Summary information and primary citation

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X-ray (1.8 Å)
Human p53 core domain with hot spot mutation r249s and second site suppressor mutation h168r in sequence-specific complex with DNA
Suad O, Rozenberg H, Brosh R, Diskin-Posner Y, Kessler N, Shimon LJW, Frolow F, Liran A, Rotter V, Shakked Z (2009): "Structural basis of restoring sequence-specific DNA binding and transactivation to mutant p53 by suppressor mutations." J.Mol.Biol., 385, 249-265. doi: 10.1016/j.jmb.2008.10.063.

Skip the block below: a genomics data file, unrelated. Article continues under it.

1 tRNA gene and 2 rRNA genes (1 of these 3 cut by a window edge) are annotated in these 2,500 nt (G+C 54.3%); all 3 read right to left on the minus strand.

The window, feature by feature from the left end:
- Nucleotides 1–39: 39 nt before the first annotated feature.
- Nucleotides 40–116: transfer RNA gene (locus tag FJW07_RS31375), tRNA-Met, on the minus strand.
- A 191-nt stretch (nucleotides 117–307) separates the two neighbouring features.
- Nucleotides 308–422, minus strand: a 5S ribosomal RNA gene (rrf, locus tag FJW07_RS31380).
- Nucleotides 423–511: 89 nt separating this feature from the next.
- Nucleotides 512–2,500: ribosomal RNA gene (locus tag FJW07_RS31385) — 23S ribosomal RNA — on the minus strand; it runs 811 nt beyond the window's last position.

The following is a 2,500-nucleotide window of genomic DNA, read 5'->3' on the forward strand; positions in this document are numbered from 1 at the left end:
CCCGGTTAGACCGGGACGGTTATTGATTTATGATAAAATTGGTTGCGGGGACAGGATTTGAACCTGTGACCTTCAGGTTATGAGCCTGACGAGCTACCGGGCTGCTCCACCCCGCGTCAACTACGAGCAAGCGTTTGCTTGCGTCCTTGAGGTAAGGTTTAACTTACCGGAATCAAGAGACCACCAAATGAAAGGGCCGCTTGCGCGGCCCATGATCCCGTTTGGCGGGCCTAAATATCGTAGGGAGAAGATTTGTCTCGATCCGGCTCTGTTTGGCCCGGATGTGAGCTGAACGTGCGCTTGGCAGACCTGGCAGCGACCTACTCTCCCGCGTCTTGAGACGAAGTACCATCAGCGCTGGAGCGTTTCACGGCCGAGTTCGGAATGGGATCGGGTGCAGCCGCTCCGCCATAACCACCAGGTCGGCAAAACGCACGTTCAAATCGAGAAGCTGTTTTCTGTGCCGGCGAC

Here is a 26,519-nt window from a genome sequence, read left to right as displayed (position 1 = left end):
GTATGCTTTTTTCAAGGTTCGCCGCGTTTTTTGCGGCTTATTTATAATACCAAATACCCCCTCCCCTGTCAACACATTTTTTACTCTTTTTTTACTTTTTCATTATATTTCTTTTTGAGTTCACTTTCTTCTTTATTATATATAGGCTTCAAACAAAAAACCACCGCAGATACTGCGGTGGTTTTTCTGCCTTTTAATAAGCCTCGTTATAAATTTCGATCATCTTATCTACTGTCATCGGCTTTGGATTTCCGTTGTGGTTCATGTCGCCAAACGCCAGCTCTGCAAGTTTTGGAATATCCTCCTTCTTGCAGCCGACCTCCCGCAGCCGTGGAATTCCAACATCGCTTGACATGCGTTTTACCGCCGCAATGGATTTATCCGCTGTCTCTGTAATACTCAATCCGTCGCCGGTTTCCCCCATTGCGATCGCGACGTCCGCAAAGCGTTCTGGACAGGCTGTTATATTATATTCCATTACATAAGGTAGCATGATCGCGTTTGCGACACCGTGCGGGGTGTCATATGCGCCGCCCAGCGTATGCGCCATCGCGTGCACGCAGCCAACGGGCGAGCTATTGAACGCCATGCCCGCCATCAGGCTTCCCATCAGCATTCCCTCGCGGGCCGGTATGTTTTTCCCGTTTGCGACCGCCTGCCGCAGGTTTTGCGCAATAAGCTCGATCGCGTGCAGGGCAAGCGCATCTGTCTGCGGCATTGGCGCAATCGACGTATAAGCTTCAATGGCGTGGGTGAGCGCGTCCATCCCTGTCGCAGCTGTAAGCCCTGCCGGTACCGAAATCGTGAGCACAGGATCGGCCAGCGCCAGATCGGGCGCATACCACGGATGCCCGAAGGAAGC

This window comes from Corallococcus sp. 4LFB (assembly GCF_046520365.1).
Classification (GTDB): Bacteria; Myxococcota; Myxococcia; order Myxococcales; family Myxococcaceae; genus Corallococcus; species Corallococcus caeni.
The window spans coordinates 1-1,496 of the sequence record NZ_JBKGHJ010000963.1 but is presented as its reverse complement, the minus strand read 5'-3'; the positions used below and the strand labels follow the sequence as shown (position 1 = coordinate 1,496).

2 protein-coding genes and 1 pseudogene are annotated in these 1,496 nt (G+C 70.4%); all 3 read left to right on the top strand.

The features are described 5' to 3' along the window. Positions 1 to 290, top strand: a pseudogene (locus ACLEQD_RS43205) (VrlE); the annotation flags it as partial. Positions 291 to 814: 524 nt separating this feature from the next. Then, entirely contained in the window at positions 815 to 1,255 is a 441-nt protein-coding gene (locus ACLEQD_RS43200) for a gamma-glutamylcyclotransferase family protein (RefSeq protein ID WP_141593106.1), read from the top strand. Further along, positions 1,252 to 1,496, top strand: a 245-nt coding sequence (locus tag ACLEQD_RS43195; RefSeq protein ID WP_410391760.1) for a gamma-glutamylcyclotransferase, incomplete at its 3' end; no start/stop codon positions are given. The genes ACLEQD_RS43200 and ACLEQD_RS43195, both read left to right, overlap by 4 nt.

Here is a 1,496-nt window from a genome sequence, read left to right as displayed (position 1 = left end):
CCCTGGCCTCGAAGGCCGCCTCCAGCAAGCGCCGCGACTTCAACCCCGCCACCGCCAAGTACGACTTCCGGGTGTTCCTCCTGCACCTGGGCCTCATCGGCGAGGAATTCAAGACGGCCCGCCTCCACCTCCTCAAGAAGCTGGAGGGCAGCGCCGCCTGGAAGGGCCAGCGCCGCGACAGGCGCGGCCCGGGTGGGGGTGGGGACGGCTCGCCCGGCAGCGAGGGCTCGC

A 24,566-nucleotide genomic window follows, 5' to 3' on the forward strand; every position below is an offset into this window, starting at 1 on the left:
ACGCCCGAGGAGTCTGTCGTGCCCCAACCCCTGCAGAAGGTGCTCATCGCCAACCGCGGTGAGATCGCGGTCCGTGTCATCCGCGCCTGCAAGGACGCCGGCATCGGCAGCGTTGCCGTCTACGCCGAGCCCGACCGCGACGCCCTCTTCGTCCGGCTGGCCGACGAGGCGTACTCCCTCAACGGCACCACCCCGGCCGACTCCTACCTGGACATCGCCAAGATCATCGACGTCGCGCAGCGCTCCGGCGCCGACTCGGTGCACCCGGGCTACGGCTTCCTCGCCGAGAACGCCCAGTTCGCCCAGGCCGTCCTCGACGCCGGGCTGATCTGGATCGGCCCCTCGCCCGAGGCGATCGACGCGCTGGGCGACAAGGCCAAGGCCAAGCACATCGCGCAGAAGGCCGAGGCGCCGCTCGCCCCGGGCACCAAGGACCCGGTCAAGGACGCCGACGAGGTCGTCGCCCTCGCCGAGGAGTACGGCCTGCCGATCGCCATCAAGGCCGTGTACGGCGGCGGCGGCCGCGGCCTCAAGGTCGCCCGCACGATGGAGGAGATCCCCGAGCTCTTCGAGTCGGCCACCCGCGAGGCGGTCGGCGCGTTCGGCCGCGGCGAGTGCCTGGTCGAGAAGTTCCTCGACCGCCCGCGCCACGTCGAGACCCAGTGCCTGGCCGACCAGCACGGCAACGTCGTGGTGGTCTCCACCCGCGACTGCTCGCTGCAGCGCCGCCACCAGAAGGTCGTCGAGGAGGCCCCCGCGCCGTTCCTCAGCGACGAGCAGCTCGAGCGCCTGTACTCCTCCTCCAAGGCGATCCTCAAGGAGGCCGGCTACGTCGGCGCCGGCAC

The tumor suppressor protein p53 is mutated in more than 50% of invasive cancers. About 30% of the mutations are found in six major "hot spot" codons located in its DNA binding core domain. To gain structural insight into the deleterious effects of such mutations and their rescue by suppressor mutations, we determined the crystal structures of the p53 core domain incorporating the hot spot mutation R249S, the core domain incorporating R249S and a second-site suppressor mutation H168R (referred to as the double mutant R249S/H168R) and its sequence-specific complex with DNA and of the triple mutant R249S/H168R/T123A. The structural studies were accompanied by transactivation and apoptosis experiments. The crystal structures show that the region at the vicinity of the mutation site in the R249S mutant displays a range of conformations [wild-type (wt) and several mutant-type conformations] due to the loss of stabilizing interactions mediated by R249 in the wt protein. As a consequence, the protein surface that is critical to the formation of functional p53-DNA complexes, through protein-protein and protein-DNA interactions, is largely distorted in the mutant conformations, thus explaining the protein's "loss of function" as a transcription factor. The structure of this region is restored in both R249S/H168R and R249S/H168R/T123A and is further stabilized in the complex of R249S/H168R with DNA. Our functional data show that the introduction of H168R as a second-site suppressor mutation partially restores the transactivation capacity of the protein and that this effect is further amplified by the addition of a third-site mutation T123A. These findings together with previously reported data on wt and mutant p53 provide a structural framework for understanding p53 dysfunction as a result of oncogenic mutations and its rescue by suppressor mutations and for a potential drug design aimed at restoring wt activity to aberrant p53 proteins.

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